“This case highlights lessons to be learned, however, in how franchises are awarded and managed, which the Department for Transport must keep in view as it takes forward the responsibilities it has recently inherited from the Strategic Rail Authority.”

Published:
2 Dec 2005
Report cover showing family outside their house

Using modern methods of construction to build homes more quickly and efficiently

“Modern construction methods can produce important benefits for housing authorities and developers, not the least of which is the reduced emphasis on on-site activity. This is particularly important in a time of increasing demands on an already stretched labour force. As with any new way of doing things there are risks, but these can be mitigated through good project planning and management.”

Housing and Planning Minister Yvette Cooper said:

“We must ensure that we build the new homes that the next generation can afford. This report shows that it is possible to build faster and cheaper using modern methods of construction whilst keeping the same high quality as traditional methods. We said it should be possible to build a high quality house for less than £60,000. Now the NAO has shown that is right.”

Jon Rouse, Chief Executive of the Housing Corporation, said:

“For the last five years the Corporation has been at the vanguard of encouraging innovation and modern methods in order that greater numbers of much needed good quality homes may be delivered more efficiently. The results of this study clearly show that modern methods have a distinct and continuing role to play in the delivery of our £1.6 billion a year programme.”

Note

This report is supported by more detailed material available on an accompanying CD-ROM providing a firm basis for further improvements in using modern methods of construction. The background material includes a set of sample project plans, showing how plans need to be tailored to gain maximum benefit from modern methods of construction. Detailed cost figures are also available, outlining how we calculated costs and how cost breakdown differs across construction methods. Also included are scenario papers examining cost variations for other development types, and papers detailing the whole life cost and durability of a sample development.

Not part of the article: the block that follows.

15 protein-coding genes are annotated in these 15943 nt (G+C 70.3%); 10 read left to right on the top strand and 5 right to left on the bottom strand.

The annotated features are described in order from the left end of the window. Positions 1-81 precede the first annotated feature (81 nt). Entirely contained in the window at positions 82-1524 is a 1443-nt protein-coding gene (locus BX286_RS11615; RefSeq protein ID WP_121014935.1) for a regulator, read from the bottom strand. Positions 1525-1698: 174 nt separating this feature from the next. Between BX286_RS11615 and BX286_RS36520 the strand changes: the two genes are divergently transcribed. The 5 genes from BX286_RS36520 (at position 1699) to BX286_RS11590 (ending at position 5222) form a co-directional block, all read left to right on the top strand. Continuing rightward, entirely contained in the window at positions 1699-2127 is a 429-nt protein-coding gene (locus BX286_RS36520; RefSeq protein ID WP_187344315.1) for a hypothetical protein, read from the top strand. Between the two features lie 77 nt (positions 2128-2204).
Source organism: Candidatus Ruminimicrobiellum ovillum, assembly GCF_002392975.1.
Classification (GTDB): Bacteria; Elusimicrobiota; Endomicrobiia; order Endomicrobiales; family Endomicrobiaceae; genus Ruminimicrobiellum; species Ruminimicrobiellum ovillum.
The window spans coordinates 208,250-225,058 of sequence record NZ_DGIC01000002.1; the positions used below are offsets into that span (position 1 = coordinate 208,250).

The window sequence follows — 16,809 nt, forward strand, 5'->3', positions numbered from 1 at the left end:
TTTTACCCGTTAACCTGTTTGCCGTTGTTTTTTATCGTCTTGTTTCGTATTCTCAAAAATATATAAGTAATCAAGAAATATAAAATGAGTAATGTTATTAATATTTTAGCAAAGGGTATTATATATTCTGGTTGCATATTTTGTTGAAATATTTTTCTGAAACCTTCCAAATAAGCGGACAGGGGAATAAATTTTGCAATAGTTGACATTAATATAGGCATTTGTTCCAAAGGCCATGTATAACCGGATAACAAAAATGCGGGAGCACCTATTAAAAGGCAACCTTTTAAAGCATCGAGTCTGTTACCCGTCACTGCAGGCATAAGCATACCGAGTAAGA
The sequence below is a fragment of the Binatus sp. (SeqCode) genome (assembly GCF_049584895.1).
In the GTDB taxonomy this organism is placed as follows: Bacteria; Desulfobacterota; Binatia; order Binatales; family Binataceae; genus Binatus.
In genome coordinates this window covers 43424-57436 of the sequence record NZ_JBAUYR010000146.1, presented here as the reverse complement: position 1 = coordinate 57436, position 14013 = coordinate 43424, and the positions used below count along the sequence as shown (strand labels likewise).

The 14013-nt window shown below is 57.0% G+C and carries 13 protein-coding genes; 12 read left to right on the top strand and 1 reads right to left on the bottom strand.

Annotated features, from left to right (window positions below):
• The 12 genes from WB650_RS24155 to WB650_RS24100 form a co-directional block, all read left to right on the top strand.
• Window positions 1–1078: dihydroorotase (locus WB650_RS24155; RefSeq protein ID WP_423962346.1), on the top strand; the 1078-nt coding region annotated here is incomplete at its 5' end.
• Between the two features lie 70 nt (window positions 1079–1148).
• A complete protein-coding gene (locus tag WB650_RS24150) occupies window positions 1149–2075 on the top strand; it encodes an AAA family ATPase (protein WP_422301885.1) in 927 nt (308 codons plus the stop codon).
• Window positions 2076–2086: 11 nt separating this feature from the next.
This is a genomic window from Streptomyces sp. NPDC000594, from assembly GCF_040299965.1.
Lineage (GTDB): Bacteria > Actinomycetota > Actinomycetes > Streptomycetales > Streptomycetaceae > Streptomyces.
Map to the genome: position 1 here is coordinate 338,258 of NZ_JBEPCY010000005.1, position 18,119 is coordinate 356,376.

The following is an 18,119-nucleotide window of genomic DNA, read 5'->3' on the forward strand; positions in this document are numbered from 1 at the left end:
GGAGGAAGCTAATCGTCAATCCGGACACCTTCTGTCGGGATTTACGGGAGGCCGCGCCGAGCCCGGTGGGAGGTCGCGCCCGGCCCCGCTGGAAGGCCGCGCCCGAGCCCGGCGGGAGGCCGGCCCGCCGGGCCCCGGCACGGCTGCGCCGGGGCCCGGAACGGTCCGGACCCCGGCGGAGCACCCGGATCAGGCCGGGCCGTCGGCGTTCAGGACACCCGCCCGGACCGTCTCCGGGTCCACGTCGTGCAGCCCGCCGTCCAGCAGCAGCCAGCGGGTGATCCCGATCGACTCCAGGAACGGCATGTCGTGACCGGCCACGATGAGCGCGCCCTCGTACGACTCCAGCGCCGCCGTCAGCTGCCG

Published:
22 Nov 2005
Report cover showing an aerial view of the progress of the channel tunnel

Progress on the Channel Tunnel Rail Link

The National Audit Office’s report finds that London & Continental Railways (LCR) successfully completed the construction of Section 1 of the Channel Tunnel Rail Link (CTRL) on time and at a cost slightly below the target set in the 1998 restructuring. Drawing on the reasons for this achievement, the NAO report highlights lessons for other … Read more

Published:
21 Jul 2005
Report cover showing the inside of a railway station

Maintaining and improving Britain’s railway stations

While most of Britain’s largest stations provide excellent facilities, many other stations do not. The government, the industry and other interested parties must work together in a more concerted fashion to tackle the financial and other barriers to improvement so that more of our stations provide the facilities and services that rail passengers deserve.

Published:
20 Jul 2005